The 2006 Bugatti Veyron 16.4 exotic sports car comes standard with a two-tone exterior paint scheme. The integrated wheels and tires are from Michelin's run-flat PAX line. Stated measurements don't quite equate to those of normal tires and wheels, but essentially the Veyron has 20-inch wheels in front and 21-inch wheels in back, with expansive tire widths -- 265 mm (about 10.4 inches) and 365 mm (about 14.4 inches) respectively. They're specially designed to handle the car's immense speeds. Behind each wheel are F1-style carbon ceramic disc brakes and a front-and-rear double-wishbone suspension with electronically controlled dampers and height adjustment. Inside, one will find a two-tone leather interior, heated sport or comfort seats, an eight-speaker audio system with a CD player, a navigation system that displays its information in the rearview mirror, and hands-free cell phone connectivity.
The Veyron's cabin is quite luxurious thanks to its leather upholstery and special aluminum trim that's used for the center stack, steering wheel and other controls. In the gauge cluster is a "power gauge" that gives a real-time indication as to how much horsepower the Veyron is making. Due to its high beltline and a low seating position, one can feel a little claustrophobic, though interior measurements are in fact quite roomy. Outward forward visibility is noticeably poor due to the car's very thick A-pillars.
The mid-mounted 8.0-liter W16 has four turbochargers and is rated at 1001 hp at 6000 rpm and 922 lb-ft of torque at 2200 rpm. Power is sent to all four wheels through an exclusive seven-speed, sequential-shift manual gearbox. The transmission has two automatic modes or can be shifted via steering-wheel-mounted paddles. Published road tests have indicated that the Veyron takes about 2.8 seconds to reach 60 mph and just 5.5 seconds for 100 mph. Bugatti says top speed is 252 mph, but that's only allowed in a special mode activated via a separate key. Normally, top speed is limited to a (mere) 233 mph.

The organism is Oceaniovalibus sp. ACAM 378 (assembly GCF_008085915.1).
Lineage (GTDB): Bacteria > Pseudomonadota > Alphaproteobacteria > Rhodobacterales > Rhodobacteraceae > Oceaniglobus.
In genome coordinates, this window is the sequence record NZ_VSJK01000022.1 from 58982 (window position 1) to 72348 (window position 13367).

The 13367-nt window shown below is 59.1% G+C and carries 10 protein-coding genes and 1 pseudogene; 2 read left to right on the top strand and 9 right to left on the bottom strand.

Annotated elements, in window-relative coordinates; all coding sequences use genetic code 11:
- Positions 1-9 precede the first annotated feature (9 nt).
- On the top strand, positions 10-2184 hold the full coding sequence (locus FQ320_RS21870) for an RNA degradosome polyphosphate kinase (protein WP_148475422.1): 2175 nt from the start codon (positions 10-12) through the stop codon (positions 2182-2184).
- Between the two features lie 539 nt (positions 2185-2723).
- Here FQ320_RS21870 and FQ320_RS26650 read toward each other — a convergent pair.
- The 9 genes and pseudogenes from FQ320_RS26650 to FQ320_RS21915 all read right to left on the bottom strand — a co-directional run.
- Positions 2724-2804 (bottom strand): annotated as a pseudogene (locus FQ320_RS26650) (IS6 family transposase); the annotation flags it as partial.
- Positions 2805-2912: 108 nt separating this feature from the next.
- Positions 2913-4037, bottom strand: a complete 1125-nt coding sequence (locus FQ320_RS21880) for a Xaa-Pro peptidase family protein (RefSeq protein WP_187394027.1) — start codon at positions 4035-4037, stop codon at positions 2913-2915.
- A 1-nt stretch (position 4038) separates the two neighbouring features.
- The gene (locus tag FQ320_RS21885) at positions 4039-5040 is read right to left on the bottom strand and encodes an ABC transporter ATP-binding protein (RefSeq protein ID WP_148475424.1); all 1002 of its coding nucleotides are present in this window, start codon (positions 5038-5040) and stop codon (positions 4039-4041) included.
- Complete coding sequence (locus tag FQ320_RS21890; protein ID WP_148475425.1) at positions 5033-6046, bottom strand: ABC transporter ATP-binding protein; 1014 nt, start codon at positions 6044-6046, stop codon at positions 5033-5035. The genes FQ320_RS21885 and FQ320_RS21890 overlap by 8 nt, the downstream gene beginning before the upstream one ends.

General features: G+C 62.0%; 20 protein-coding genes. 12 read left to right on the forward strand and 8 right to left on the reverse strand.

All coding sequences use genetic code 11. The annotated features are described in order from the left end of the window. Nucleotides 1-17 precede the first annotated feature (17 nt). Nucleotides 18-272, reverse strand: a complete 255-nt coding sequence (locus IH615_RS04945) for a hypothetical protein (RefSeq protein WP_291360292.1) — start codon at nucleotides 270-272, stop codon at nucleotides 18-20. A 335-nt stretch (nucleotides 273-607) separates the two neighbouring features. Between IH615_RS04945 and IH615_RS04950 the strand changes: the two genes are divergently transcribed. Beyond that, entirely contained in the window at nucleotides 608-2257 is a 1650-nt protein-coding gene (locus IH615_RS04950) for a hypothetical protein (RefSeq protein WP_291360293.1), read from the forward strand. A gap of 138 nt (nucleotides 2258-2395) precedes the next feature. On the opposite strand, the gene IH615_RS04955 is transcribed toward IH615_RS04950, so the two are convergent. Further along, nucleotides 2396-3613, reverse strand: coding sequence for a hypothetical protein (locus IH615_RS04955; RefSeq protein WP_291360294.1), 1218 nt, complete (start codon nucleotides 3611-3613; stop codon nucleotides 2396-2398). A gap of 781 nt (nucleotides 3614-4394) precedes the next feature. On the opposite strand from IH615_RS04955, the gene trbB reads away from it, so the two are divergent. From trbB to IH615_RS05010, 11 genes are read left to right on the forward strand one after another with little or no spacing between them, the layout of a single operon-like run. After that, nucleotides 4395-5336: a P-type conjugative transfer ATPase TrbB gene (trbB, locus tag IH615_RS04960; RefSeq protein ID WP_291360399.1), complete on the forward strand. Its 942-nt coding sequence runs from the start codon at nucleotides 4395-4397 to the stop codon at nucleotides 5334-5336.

No quantifiers or asterisks here -- the Veyron is simply the quickest and fastest production car on the planet. Due to its all-wheel drive, the 2006 Bugatti Veyron is capable of applying nearly all of the power from the W16 engine from a start rather than burning it up in pointless wheelspin. Those who have driven it report that acceleration is otherworldly, even when measured against other exotic supercars. Nor is drag racing the Veyron's only trick. Handling is very composed and the car feels surprisingly agile given its curb weight of nearly 4200 pounds. The only thing lacking -- and this is more of an esoteric issue -- is emotional involvement. Designed to perfection, the Veyron doesn't quite generate the visceral appeal that otherwise might come about in an exotic that takes a more raw and hard-edged approach to performance.
There are no side or side-curtain airbags. Government-mandated front airbags are included, though they do not yet meet the NHTSA's impending "smart airbag" requirement. Stability control, traction control and antilock carbon disc brakes are standard.
The Bugatti Veyron is an all-new exotic supercar that sets new records for power, speed and price.